p. 56The Basic Problem
The lawmaker is risk neutral and benevolent. The external environment changes at a stochastic rate. The lawmaker can choose the optimal legislative instrument and control the timing of legal intervention. The new law is always more efficient. The lawmaker always has the option of waiting until another period to change the law. The lawmaker’s task, therefore, is determining the optimal timing of legal intervention.
The problem is formulated as a binary dynamic programming problem (Parisi, Fon and Ghei 2004). At each time, t, the legislature can adopt the new law, or postpone the legal intervention. The net present value of the optimal payoff of the law-adopting opportunity is Pt (Vt). If the legislature chooses to terminate the wait, the termination payoff will be Vt + 1. On the other hand, if the legislature chooses to wait, there is no immediate payoff in the current period. There is, however, a value to waiting, given by expected future (optimal) adoption payoff in the next period, discounted to the present period:
The optimal payoff value for Pt (Vt) is equal to the larger of the two. Due to the stochastic nature of the problem, the precise timing of adoption cannot be found. It is possible, however, to formulate the problem in terms of finding a threshold value for the payoff, V*, such that it is optimal to innovate whenever V ≥ V* and cash in the option. When the value falls below this critical level, an optimizing lawmaker will maintain the status quo and delay legal innovation, that is, keep the option.
There are four variables that will impact the decision about timing of lawmaking. First, the extent to which the costs are irreversible. The value of waiting should increase with the extent of irreversibility. As discussed above, costs associated with legal innovations are peculiarly likely to be irreversible. In the real world, with agency problems, as will be discussed below, reputational and other considerations are an additional sunk cost that lawmakers need to take into account in the decision-making process. The second variable that matters is the extent of uncertainty in the system. The greater the uncertainty, the greater the cost of giving up the option of waiting. Waiting allows the lawmaker to acquire more information, and preserve the opportunity of undertaking legal innovation based on this information in the future. This is particularly true when it comes to information technology, which has evolved, and continues to evolve, rapidly, and regulators struggle to keep up with innovations in technology. The third factor that matters is the value of the law over time. The greater the expected value of the law, the greater should be the value of waiting. On the other hand, the greater the short-term benefits of legal innovation, the lower is the net value of waiting. Thus, if an immediate ban could prevent an endangered species from extinction, for example, the gain could outweigh the value of waiting.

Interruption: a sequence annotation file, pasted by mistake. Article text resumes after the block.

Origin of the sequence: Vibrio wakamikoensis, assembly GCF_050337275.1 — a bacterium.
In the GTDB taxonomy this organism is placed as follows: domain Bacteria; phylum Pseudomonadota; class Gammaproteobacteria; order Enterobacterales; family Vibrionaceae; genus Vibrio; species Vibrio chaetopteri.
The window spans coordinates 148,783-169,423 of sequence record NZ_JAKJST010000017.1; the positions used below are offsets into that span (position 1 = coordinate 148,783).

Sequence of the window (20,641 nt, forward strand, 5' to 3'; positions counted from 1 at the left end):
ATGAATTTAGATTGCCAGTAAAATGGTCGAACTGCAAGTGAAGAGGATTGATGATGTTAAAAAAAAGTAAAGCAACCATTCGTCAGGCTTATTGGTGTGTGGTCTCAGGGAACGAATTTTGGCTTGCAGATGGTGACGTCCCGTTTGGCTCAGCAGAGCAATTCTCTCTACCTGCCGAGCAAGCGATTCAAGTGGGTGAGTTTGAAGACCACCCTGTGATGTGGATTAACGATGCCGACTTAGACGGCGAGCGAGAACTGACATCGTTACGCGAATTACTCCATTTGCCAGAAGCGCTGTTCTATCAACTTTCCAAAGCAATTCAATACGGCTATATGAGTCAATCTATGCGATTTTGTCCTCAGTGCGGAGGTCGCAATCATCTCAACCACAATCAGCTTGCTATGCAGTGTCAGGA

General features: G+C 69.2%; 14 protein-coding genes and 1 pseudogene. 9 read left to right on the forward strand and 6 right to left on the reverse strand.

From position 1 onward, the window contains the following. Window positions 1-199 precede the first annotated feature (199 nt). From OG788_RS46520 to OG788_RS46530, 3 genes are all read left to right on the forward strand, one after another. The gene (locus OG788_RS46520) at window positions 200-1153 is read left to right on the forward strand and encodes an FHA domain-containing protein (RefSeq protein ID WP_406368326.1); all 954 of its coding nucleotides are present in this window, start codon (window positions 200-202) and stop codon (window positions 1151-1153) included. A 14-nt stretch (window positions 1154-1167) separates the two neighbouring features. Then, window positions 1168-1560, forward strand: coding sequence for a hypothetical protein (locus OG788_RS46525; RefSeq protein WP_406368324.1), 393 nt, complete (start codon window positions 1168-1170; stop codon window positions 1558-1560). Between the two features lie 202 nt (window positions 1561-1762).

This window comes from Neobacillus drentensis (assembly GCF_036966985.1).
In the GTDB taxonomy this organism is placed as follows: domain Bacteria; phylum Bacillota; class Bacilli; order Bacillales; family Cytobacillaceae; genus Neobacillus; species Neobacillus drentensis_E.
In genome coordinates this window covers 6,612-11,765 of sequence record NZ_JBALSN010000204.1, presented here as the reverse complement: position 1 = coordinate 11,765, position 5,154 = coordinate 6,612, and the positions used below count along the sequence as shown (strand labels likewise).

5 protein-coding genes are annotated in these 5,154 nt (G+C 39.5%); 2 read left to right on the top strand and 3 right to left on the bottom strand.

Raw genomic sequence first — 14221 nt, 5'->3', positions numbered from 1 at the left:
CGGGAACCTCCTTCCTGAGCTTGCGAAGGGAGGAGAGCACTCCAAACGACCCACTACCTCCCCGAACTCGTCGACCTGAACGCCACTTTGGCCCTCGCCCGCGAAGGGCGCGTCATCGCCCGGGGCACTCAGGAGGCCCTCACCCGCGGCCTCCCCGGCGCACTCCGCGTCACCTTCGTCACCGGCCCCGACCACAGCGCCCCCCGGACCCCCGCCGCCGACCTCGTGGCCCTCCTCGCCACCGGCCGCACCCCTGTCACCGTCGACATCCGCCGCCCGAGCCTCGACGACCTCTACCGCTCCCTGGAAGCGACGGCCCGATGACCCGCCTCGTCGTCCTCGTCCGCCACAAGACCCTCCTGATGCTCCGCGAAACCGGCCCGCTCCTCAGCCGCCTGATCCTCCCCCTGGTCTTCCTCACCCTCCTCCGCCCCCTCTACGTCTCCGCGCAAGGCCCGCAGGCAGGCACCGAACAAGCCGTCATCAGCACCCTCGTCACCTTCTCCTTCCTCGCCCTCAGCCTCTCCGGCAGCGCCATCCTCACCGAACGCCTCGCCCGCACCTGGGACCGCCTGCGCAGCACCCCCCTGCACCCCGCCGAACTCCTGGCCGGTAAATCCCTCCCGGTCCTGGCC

p. 57The general problem facing the lawmaker is that of choosing the right moment to switch to a new law. On one extreme, the lawmaker could change the law in response to each change in the environment; on the other, he or she could never change the law. The former would be cost prohibitive; the latter would result in laws that would be obsolete and inefficient. In between these extremes, there should be a range where the benefits of an innovation exceed the sunk costs.
The importance of the option in the context of law is that, by waiting, the lawmaker preserves the opportunity to make the innovation in the future. The lawmaking opportunity is always available, and is comparable to a perpetual option with no expiration date. When a lawmaker chooses to legislate, this option is killed. Legal innovation should be undertaken only when the expected value of lawmaking exceeds the lawmaking costs by an amount equal to the value of keeping the option alive. In the presence of uncertainty, this result modifies considerably the criterion that suggests proceeding with legal innovation any time the present value of the expected benefits of legal innovation exceed the expected costs.1
Many lawmaking exercises in the real world are not the one time legal intervention discussed above, but instead, involve sequential multistage intervention, such as regulatory programs that are implemented in stages, or international treaties that require ratification and subsequent harmonization in a process that can sometime take decades (such as the General Agreement on Tariffs and Trade (GATT), which commenced after the end of the Second World War, and is still under way in the form of the Doha Round). Under plausible assumptions, the sequential lawmaking problem will result in the effects of uncertainty and irreversibility having increased importance. The longer it takes for a legal enactment to come into force, the greater is the uncertainty regarding the value of the innovation at the time of entry into force of the final law, and therefore an even higher expected discounted benefit from legal innovation will be necessary to justify that innovation.